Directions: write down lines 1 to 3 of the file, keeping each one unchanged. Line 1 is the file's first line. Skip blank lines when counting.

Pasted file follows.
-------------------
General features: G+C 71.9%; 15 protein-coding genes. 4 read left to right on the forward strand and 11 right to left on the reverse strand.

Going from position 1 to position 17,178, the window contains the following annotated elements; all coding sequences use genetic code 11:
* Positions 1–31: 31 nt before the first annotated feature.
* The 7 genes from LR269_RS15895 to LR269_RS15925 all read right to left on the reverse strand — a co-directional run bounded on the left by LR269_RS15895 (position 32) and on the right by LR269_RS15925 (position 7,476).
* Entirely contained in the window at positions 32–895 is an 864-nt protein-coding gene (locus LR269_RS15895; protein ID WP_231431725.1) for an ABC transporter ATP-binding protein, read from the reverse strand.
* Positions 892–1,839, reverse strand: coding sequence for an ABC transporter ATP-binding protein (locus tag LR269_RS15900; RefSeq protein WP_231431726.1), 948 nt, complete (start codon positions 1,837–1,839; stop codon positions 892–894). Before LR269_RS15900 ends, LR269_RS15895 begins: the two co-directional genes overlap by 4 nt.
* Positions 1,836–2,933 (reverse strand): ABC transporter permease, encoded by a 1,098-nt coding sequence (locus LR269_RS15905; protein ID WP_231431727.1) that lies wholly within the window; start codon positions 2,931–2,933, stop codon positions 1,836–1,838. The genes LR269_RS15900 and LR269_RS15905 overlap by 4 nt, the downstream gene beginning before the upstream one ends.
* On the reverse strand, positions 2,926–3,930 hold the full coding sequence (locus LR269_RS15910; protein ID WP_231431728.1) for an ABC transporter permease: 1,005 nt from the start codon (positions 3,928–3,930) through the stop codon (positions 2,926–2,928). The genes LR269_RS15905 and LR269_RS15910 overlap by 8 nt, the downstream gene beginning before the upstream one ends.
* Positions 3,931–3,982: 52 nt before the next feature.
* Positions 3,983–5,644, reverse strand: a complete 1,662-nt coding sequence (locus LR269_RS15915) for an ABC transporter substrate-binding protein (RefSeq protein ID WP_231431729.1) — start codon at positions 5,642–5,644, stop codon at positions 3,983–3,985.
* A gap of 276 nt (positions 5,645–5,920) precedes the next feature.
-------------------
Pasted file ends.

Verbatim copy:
General features: G+C 71.9%; 15 protein-coding genes. 4 read left to right on the forward strand and 11 right to left on the reverse strand.

Going from position 1 to position 17,178, the window contains the following annotated elements; all coding sequences use genetic code 11:
* Positions 1–31: 31 nt before the first annotated feature.